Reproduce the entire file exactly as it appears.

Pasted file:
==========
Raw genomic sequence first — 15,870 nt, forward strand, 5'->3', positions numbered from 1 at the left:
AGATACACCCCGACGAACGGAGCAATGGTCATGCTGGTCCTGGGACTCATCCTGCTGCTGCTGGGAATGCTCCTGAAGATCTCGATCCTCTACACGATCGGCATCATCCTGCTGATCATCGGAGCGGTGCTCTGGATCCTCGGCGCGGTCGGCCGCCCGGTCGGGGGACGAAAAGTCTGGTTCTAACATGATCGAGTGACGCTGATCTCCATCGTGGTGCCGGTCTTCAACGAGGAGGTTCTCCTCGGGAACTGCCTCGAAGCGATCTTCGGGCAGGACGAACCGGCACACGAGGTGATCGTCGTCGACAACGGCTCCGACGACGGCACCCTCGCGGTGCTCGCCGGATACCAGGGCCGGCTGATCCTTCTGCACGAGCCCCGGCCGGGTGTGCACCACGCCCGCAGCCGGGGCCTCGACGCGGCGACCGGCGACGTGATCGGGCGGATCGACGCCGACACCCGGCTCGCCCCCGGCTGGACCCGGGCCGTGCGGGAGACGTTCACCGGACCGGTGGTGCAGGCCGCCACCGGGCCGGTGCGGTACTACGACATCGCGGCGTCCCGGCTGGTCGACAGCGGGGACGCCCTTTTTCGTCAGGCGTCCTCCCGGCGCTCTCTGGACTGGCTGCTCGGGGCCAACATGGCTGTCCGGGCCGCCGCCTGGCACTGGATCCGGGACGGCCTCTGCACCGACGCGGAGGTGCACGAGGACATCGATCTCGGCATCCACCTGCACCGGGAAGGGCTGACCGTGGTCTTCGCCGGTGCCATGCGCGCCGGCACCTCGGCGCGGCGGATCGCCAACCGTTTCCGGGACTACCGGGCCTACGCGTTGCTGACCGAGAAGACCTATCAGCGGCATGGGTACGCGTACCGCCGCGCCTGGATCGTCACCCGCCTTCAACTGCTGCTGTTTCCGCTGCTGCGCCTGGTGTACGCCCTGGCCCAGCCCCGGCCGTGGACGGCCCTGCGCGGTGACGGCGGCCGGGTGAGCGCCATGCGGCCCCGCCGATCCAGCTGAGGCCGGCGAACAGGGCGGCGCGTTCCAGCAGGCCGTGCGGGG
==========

Raw genomic sequence first — 15,870 nt, forward strand, 5'->3', positions numbered from 1 at the left:
AGATACACCCCGACGAACGGAGCAATGGTCATGCTGGTCCTGGGACTCATCCTGCTGCTGCTGGGAATGCTCCTGAAGATCTCGATCCTCTACACGATCGGCATCATCCTGCTGATCATCGGAGCGGTGCTCTGGATCCTCGGCGCGGTCGGCCGCCCGGTCGGGGGACGAAAAGTCTGGTTCTAACATGATCGAGTGACGCTGATCTCCATCGTGGTGCCGGTCTTCAACGAGGAGGTTCTCCTCGGGAACTGCCTCGAAGCGATCTTCGGGCAGGACGAACCGGCACACGAGGTGATCGTCGTCGACAACGGCTCCGACGACGGCACCCTCGCGGTGCTCGCCGGATACCAGGGCCGGCTGATCCTTCTGCACGAGCCCCGGCCGGGTGTGCACCACGCCCGCAGCCGGGGCCTCGACGCGGCGACCGGCGACGTGATCGGGCGGATCGACGCCGACACCCGGCTCGCCCCCGGCTGGACCCGGGCCGTGCGGGAGACGTTCACCGGACCGGTGGTGCAGGCCGCCACCGGGCCGGTGCGGTACTACGACATCGCGGCGTCCCGGCTGGTCGACAGCGGGGACGCCCTTTTTCGTCAGGCGTCCTCCCGGCGCTCTCTGGACTGGCTGCTCGGGGCCAACATGGCTGTCCGGGCCGCCGCCTGGCACTGGATCCGGGACGGCCTCTGCACCGACGCGGAGGTGCACGAGGACATCGATCTCGGCATCCACCTGCACCGGGAAGGGCTGACCGTGGTCTTCGCCGGTGCCATGCGCGCCGGCACCTCGGCGCGGCGGATCGCCAACCGTTTCCGGGACTACCGGGCCTACGCGTTGCTGACCGAGAAGACCTATCAGCGGCATGGGTACGCGTACCGCCGCGCCTGGATCGTCACCCGCCTTCAACTGCTGCTGTTTCCGCTGCTGCGCCTGGTGTACGCCCTGGCCCAGCCCCGGCCGTGGACGGCCCTGCGCGGTGACGGCGGCCGGGTGAGCGCCATGCGGCCCCGCCGATCCAGCTGAGGCCGGCGAACAGGGCGGCGCGTTCCAGCAGGCCGTGCGGGG